Re: Minor insight

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Re: Minor insight

Tim Daly
POS == Pile of Sand

Since we only had 4K of memory, programmers used
overlay linkers and include files. Include files were needed
because compilers were single-pass and needed forward
references. These "hacks" never died.

Files were small, normally less than 4k for obvious reasons.
If the file got too big the compiler choked, your flowchart
generator failed, and you used too many punched cards.

Sematics existed in 7 or 8 character file names and in
variable name conventions (Fortran I-N were integers).

Back in the day hard drives had gotten large enough that
some bright-spot decided that a flat organization was bad.
So they invented directories. These "hacks" never died.

Of course, directories needed names but space was still
tight so names were short but "meaningful", like src, doc,
inc, etc. and a 'standard organization' was born. Your
include files were looked for in 'inc', libraries in 'lib', etc.

Once that standard was common, Stewart Feldman
created 'make' to handle the complex task of finding and
updating all of this nonsense. Now you could write down
the way to build your program. (Now automake. Save us).

Of course, the doc directory, then as now, is blank.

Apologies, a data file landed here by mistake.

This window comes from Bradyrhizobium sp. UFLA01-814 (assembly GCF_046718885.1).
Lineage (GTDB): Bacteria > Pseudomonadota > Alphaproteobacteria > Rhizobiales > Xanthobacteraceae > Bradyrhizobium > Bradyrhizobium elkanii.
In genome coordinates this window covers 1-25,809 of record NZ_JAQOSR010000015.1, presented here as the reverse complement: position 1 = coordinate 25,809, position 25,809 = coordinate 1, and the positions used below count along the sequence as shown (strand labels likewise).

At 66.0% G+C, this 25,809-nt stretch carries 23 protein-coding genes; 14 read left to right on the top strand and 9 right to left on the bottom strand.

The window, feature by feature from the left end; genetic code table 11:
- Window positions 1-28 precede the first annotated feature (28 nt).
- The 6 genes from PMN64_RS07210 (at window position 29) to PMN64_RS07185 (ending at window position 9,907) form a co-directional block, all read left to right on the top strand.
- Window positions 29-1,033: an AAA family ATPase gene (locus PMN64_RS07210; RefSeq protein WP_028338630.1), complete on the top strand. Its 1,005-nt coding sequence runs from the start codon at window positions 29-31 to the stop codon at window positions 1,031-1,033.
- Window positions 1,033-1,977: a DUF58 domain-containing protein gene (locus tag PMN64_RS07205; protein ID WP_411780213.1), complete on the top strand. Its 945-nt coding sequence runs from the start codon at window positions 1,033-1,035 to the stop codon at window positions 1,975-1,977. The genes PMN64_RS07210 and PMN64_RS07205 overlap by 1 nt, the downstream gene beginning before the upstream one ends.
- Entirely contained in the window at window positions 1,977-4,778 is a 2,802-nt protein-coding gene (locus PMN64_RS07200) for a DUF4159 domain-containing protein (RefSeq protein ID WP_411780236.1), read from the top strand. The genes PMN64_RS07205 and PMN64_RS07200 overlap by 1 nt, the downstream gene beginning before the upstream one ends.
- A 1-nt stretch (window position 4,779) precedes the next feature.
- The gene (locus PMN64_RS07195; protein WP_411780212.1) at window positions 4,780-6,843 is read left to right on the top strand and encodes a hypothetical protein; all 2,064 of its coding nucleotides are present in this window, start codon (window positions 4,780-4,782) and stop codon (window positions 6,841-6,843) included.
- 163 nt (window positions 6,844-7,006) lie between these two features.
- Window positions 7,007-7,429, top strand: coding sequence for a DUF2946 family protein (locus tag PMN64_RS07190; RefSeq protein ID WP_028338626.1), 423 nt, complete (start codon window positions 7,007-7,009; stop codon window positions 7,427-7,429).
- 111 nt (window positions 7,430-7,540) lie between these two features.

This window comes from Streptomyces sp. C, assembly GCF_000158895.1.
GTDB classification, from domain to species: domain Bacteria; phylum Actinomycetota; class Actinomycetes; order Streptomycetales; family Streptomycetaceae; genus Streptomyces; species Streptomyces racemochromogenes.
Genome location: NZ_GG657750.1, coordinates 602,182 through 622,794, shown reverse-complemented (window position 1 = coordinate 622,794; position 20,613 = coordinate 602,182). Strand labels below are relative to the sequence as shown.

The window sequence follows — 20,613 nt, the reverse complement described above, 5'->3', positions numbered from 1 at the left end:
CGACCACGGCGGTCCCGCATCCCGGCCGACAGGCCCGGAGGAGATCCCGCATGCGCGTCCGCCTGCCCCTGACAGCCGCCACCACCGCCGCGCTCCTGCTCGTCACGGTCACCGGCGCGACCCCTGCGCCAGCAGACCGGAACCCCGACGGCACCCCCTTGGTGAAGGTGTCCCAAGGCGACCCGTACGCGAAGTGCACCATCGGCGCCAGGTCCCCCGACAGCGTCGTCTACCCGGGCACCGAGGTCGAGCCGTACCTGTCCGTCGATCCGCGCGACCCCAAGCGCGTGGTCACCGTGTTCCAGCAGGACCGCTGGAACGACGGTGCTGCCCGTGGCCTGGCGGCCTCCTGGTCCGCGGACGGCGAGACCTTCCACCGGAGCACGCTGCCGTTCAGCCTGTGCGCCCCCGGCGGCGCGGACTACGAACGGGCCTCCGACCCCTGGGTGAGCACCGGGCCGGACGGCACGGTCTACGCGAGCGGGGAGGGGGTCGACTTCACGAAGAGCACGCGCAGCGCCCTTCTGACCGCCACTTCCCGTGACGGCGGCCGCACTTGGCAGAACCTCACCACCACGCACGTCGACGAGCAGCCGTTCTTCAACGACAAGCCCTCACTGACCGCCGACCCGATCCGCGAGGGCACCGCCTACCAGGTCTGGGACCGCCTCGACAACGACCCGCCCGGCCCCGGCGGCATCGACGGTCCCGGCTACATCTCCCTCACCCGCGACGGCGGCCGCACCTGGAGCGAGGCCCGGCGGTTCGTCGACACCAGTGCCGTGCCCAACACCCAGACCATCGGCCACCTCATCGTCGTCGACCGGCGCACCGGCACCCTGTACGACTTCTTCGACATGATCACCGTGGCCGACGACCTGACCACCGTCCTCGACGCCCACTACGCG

So we have a history of sematics encoded in the whole
directory.file.function.variable name, which should be good
for any possible form of semantic transfer to any "real"
programmer.

Now we have "layered" IDEs on top of this POS pile
and teach this to students as "the eternal way".




But programs have outgrown this organization. Back
in the day (said the old man), a "complex" program was
'grep' and an operating system could still be printed in
a 30 page book. Whole compilers were printed in BYTE
magazine.

It isn't even the size of the listing that has outgrown
the organization. It's the size of the ideas. I could read
the PASCAL compiler source and have a clue. But I
can't read the LEAN source. I can read C++, of course,
but LEAN needs much more background 'theory' to
begin to understand what rules the code implements.

You don't write code just to get PROLOG to work. You
write code to express an idea like 'functional prolog'.

Anyone trying to read your source code without a lot
of associated words would have no way to reverse
engineer your Naur-like 'theory'. Yet you still use the
POS orgainization rather than a literate program.

You're writing to express an idea, a new theory,
yet you bury most of it in 3 letter directories. Why?
The machine doesn't care about your theory, the
people do. Why are you writing for the machine?

I should be able to sit and read your ideas with
their associated source code in a single afternoon.
Your source code is nothing more than the usual
equations in a physics textbook. You could write
a physics textbook without the equations but why?

Creating a POS structure for the compiler from a
literate program is trivial, a single command.

Do you want me to REALLY understand linear logic?
Write a distributed program with queues using linear
logic and explain exactly what problem it solves and
how it solves it. Show me ALL the code so I don't
have to imagine it or dig it up out of the POS pile.
Include the rules with their code implementation.
Include chapters on theory and biblio references.
Include a chapter of 'bad code' so I can compare
it with your new theory.

Communicate ideas to humans.Write literate code.

I will try to turn your program into a literate form so
you can see what I'm ranting about.

Tim

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